Adoption: Myths & Facts

MYTH: Adoptive parents must be a "cookie-cutter American family."

  • FACT: Prospective adoptive parents do not have to be rich, married, own a home, or be of a certain race, religion, sexual orientation or age to become an adoptive parent. (One-third of adoptions from foster care are by single parents.) Patience, a good sense of humor, a love of children, and the commitment to be a good parent are the most important characteristics.

MYTH: All children in foster care have some kind of physical, mental or emotional handicap & are classified as "special needs."

  • FACT: The term "special needs" is somewhat misleading, because it may simply mean that the child is older, a minority, or requires placement with his or her siblings. While some children are dealing with physical or emotional concerns, just like other children, they need the nurturing and support that a permanent family can provide. Foster and adoptive children are in the "system" because their birth parents weren't protective and nurturing caretakers - not because the children did anything wrong.

MYTH: All the children available for adoption through the Department of Children & Families have disabilities.

  • FACT: Some foster children looking for permanent homes have physical and/or mental disabilities. Many, however, have no health problems or disabilities whatsoever. Most Children with disabilities reach their fullest potential in loving, permanent homes.

MYTH: Children adopted from foster care have too much "baggage."

  • FACT: Children placed in foster care - like any children - have enormous potential to thrive, given love, patience, and a stable and nurturing environment.

MYTH: Families don't receive support after adoption is finalized.

  • FACT: Financial assistance does not end with the child's placement or adoption. The vast majority of children adopted from foster care are eligible for federal and/or state subsidies that help offset both short and long-term costs associated with post-adoption adjustments. Such benefits, which vary by state, commonly include monthly cash subsidies, medical assistance and social services.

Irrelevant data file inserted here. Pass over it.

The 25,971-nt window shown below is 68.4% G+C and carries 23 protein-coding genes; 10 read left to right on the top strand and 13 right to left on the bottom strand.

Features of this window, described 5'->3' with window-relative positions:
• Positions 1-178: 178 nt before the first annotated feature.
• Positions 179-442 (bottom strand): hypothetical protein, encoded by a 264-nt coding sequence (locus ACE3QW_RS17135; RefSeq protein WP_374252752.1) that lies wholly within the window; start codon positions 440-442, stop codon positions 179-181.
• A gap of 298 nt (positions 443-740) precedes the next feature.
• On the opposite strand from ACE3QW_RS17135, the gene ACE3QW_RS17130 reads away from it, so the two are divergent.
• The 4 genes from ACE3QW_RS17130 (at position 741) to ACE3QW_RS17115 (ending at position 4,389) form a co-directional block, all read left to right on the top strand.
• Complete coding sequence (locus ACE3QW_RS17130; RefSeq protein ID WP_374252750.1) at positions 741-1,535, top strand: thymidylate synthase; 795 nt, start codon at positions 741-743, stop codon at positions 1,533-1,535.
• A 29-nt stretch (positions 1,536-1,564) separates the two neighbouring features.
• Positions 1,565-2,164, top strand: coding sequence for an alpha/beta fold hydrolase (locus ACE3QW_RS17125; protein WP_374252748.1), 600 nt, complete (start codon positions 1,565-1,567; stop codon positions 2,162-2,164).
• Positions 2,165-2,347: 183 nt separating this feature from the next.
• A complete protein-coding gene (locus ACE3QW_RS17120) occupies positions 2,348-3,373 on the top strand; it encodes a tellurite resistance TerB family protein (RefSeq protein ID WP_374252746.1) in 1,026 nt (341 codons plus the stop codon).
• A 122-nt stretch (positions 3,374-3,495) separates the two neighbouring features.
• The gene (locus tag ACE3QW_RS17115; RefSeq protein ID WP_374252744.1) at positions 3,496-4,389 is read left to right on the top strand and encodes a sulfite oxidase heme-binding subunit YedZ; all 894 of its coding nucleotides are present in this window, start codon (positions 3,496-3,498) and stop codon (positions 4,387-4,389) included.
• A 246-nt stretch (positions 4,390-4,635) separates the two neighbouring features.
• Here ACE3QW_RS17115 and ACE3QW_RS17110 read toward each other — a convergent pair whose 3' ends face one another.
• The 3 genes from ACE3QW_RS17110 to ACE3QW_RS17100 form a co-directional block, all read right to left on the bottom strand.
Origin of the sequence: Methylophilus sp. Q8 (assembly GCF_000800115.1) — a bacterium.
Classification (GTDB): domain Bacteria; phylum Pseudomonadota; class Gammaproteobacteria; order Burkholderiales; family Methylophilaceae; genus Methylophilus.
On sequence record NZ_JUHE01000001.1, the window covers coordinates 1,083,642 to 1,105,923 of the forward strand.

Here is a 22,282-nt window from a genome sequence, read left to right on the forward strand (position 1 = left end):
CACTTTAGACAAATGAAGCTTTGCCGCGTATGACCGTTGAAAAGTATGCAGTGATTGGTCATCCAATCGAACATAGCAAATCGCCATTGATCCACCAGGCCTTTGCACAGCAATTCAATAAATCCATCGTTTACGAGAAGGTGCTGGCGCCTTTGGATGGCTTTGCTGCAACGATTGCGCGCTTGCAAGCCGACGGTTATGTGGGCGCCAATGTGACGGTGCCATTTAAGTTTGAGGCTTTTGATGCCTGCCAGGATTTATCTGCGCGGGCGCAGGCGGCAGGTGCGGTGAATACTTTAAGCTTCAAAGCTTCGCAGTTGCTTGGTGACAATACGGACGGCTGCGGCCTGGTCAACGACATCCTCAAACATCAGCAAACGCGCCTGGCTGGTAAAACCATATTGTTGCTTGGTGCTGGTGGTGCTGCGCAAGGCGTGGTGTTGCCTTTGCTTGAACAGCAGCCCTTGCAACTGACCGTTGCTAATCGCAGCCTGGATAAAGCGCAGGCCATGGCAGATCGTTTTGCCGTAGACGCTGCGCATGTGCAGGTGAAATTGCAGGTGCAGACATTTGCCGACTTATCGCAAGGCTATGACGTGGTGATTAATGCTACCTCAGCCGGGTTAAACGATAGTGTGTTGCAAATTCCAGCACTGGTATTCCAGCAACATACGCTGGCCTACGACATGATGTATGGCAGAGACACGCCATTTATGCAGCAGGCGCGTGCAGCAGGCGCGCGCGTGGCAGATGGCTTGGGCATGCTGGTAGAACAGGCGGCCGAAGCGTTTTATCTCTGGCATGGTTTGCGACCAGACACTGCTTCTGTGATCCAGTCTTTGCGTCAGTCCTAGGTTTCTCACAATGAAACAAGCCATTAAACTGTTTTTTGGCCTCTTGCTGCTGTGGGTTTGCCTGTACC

MYTH: It is expensive to adopt.

  • FACT: While it is true that some parents pay thousands of dollars to arrange a private adoption, adopting a child who has been placed in foster care is not expensive. There is often very minimal if no costs associated with adoption through the state.

MYTH: It takes a long time to adopt.

  • FACT: The first step in the process is attending Adoption Informational Night and then moving onward with the Adoption 101 Classes, which average 9 weeks in length. Once the family completes the classes, then they will obtain an adoption home study. The time it takes to adopt from the time the family is approved vastly depends from family to family. Heartland for Children believes in finding forever families for children and not finding children for families. Once a family is matched, the process from there often is approximately 6 months until the adoption is finalized, which at least 3 months of which the child is living in the home. The matching process is an intricate process due to the complexity and seriousness of adoption as it is a forever commitment for the child and the family. Our greatest need is for families to adopt children ages 10 and older, large sibling groups, and/or children with special emotional, physical, or developmental needs. Thus, more often families open and able to parent and adopt these children will likely experience a quicker process.

MYTH: There are not enough loving families available who want to adopt a child placed in foster care.

  • FACT: Many prospective adoptive parents may initially want to adopt an infant, often because they are unaware that there are older children who also need families. When they learn about an older child available for adoption, they often "fall in love" and realize the enormous impact they can have on that child's life. Older children can share their feelings about joining a new family, helping to make the adoption and transition process successful. Four in 10 American adults have considered adoption, according to a National Adoption Attitudes Survey funded by the Dave Thomas Foundation for Adoption; that translates into 81.5 million Americans! If only one out of 500 Americans adopted out of the foster care system, these children would all have homes.

MYTH: There's too much red tape & bureaucracy involved in adopting a child from foster care.

  • FACT: Congress has streamlined the foster care adoption process through enactment of the Adoption and Safe Families Act of 1997. This law ensures that children in foster care, who cannot be reunited with their birth parents, are released for adoption and placed with permanent families as quickly as possible.

MYTH: You have to be young or financially well-off to adopt.

  • FACT: Many of our most successful adoptive parents are older or have modest incomes. Age is not an automatic disqualification, and in fact, older parents may be a better match for an older child or teenager. Children need loving homes, not necessarily wealthy ones.